I’ve crossed the halfway mark of life. Being a little person, the older I get, putting on weight again after climbing Mt. St. Helens. I’m kind of mad at myself. But Stenosis is a big thing. (Spinal stenosis is a narrowing of the spinal canal that can pinch (compress) the upper part of the spinal cord. Spinal stenosis is associated with pain, tingling, and weakness in the legs that can cause difficulty with walking.) I want to avoid back surgery. But I do feel some of it coming on. I still give so much thanks that I can do most anything. But arthritis is common in little people. We face arthritis as early as our forties and I’m a little bit facing that now. Finding different ways to stay in shape, look halfway decent, I may never again wear a bikini…(laughter)

Matt’s health concerns are bigger and more progressed. Do you worry about him?

I still worry about Matt. He’ll have other physical concerns because he has a different kind of dwarfism. Sometimes there are choices he makes and I’m like, “C’mon Matt what did you THINK was going to happen?” I still care for him. I hope we’ll get back together. My faith tells me anything is possible. Matt is high drama. My fifth child, my adult child and I’m not drama at all.

How are the kids doing?

I think the kids are disappointed. Matt chose to want the separation and I’m not saying we didn’t have issues and problems, but we just have to find a different space from where we are to see if we want to work on it going forward. One of my twin boys, Jeremy proposed to his girlfriend. We felt bad that the timing of his engagement coincided with our separation. And he said, “I feel bad, I’m wanting to do this and you’re splitting up.” I told him don’t worry about dad and I. We’ll be fine. I only wish the best for you. I still believe in life ever after.

And what’s your daughter say about it all?

Molly is right now in Cuba, studying abroad. Majoring in Spanish and accounting. I’m so proud of her and all she’s accomplishing. I’m sure she was glad she was in another country as this was happening. Jeremy’s twin brother Zach is doing great, I wouldn’t be surprised if he didn’t get married next year. And that should happen. My youngest Jacob is the challenge. TV affected him the most. It was the dynamics of the family, how Matt and I handled it that affected him most. He’s struggling. He’s my challenge boy.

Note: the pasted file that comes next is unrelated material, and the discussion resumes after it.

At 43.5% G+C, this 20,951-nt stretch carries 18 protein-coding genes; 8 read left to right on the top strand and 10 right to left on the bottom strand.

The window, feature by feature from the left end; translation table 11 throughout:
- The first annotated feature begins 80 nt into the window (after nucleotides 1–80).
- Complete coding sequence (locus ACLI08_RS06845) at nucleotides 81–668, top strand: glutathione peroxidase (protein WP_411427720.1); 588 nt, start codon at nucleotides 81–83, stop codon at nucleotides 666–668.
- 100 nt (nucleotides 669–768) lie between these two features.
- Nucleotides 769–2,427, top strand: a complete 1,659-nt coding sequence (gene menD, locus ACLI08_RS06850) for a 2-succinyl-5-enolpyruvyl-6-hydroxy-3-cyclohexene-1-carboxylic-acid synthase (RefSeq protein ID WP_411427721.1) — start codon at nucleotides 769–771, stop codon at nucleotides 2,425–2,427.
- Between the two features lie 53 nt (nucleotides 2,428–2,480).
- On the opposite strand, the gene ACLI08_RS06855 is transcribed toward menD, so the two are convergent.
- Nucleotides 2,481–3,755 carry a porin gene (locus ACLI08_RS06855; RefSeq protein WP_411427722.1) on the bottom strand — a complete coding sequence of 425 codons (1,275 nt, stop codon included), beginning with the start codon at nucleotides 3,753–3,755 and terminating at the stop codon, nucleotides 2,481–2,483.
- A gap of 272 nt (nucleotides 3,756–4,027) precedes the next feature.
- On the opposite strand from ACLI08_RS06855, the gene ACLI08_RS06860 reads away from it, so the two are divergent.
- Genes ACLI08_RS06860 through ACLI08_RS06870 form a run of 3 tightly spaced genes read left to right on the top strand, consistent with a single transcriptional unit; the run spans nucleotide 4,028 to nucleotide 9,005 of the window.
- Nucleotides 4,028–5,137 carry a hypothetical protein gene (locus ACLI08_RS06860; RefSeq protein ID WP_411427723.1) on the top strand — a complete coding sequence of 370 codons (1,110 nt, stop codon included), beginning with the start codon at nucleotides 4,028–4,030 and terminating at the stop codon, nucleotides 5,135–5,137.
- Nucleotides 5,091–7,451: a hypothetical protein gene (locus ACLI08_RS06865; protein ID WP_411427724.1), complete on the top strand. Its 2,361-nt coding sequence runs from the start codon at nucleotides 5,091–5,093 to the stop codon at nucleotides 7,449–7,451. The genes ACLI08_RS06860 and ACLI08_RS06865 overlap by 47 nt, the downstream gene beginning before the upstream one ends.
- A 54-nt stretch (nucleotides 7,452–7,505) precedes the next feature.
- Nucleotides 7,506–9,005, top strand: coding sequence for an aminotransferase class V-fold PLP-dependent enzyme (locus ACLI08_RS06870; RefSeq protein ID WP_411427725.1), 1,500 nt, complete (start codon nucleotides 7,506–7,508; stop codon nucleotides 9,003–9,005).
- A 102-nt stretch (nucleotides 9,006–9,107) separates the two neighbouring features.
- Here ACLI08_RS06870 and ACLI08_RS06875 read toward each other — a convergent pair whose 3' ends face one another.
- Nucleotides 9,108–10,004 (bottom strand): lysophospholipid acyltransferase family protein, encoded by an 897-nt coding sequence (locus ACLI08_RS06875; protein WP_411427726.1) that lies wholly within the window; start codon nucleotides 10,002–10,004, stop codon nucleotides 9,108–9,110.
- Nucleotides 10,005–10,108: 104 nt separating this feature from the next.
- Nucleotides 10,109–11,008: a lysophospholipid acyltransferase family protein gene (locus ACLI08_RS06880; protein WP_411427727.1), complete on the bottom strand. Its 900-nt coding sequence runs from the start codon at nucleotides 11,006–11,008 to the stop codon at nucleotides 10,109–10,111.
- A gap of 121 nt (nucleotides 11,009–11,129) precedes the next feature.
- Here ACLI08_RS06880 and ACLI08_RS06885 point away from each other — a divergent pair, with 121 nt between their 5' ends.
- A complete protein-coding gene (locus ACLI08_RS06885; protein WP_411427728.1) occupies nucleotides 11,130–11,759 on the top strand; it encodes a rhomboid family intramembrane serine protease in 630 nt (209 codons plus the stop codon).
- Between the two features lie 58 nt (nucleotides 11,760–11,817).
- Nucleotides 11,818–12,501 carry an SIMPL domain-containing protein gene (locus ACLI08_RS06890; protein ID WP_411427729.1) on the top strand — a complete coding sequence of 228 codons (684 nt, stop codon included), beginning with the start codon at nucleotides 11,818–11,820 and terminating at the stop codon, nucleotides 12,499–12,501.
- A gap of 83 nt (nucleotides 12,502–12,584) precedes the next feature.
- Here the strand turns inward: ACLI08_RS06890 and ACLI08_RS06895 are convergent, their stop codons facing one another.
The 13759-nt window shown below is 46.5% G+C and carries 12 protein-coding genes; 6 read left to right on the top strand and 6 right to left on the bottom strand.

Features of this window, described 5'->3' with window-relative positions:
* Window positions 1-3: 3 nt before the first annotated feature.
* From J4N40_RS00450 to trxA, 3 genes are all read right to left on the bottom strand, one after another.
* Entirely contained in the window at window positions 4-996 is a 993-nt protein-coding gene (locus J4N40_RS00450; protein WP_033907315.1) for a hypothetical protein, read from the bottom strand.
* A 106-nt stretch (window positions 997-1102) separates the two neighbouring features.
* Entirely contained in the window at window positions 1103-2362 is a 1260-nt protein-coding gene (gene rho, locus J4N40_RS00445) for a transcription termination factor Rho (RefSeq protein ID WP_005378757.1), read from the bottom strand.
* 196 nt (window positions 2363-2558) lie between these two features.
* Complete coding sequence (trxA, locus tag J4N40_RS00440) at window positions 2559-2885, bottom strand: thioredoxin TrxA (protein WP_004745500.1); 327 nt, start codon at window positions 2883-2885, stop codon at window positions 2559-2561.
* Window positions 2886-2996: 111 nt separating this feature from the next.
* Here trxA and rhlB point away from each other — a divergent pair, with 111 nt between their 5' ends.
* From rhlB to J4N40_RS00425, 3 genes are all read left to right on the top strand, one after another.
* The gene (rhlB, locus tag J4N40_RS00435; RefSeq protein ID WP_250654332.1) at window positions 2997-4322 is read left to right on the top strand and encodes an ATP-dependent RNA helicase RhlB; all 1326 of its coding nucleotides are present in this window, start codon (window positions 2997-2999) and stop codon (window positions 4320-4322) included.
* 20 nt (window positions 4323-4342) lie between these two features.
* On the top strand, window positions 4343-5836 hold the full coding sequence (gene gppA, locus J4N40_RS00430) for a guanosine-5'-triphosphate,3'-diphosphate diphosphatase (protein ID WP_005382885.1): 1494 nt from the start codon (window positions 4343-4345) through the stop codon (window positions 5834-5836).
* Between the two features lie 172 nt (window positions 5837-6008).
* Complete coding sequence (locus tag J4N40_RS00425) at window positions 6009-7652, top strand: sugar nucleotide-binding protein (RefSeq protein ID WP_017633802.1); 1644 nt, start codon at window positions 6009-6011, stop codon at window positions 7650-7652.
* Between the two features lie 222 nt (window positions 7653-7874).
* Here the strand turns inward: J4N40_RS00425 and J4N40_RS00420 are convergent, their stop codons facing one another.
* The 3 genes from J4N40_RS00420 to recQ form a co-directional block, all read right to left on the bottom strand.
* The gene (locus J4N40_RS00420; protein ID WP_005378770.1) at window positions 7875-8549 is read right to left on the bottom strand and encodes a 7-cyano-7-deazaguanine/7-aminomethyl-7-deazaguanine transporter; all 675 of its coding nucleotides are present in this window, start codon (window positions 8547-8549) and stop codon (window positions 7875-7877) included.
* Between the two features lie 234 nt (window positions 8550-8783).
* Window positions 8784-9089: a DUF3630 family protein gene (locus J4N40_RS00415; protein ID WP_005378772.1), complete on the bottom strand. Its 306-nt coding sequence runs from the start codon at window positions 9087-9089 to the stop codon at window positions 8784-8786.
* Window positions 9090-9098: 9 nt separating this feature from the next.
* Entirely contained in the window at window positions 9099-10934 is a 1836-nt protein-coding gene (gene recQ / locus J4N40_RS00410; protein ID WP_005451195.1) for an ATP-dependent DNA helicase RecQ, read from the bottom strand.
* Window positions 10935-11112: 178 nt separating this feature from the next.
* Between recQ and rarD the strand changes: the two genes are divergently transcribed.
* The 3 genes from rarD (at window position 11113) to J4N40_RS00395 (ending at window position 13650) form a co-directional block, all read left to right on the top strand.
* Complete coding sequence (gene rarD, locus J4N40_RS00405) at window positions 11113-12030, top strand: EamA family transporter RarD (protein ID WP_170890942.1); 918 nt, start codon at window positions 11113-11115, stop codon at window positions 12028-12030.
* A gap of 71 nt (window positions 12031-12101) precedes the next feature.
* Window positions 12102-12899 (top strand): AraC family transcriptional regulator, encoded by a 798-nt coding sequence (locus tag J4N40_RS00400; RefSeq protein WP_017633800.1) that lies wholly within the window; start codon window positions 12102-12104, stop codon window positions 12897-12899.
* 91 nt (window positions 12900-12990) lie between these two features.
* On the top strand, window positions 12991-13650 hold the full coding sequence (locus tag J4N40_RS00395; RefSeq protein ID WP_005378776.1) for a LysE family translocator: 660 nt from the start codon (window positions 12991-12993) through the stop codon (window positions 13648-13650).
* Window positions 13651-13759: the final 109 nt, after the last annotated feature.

If you relived that day that the network approached you, would you do it again?

If I could know what I know now, I would continue to do TV. I would understand it better. I would participate in it in a different way instead of being so afraid of it that it would entrench on our core values and beliefs. We did a very good thing with the show. If I ever did it again, there would have to be a higher purpose for doing it. Then, I would definitely do it over again.

What’s been the most inspiring thing you’ve heard from another little person or a person with disabilities that made you feel like its been worthwhile?

Sometimes little people say the Roloff family doesn’t represent me. Others say it gave me a better understanding of how people approach me. Especially when it comes to average size parents who have children with dwarfism. A lot of people wanted to see the show to see what the crazy Roloff’s are doing. At first they saw all the differences, and then all they could see were the similarities. That worked. We’re all doing the same things. Raising kids. Having a business. Fighting. Not fighting. Difficulties. Joys. It was all there.

You talk as if the show is coming to a natural close. Is that because there is a contract issue?

No, it’s a natural thing. Maybe we should have quit couple of years ago. What Matt and I face is what a lot of couples are going through. We are looking at each other like “Who are you? I don’t like you anymore!’ We’ll have to find what brought us together in the first place. Nobody is jumping up and down to do more TV. If things were better, maybe they’d be more interested. But what drives Matt is different from what drives me. It’s a matter of what stories we tell.

Amy, I wish you the best of success.

It’s a very exciting time. A very scary time. I don’t like feeling unstable in the personal parts of your life. As long as you have a core element, your home, you can cope. But it’s all up in the air. I’m going to embrace it the best I can.

About The Author: Sheila Hamilton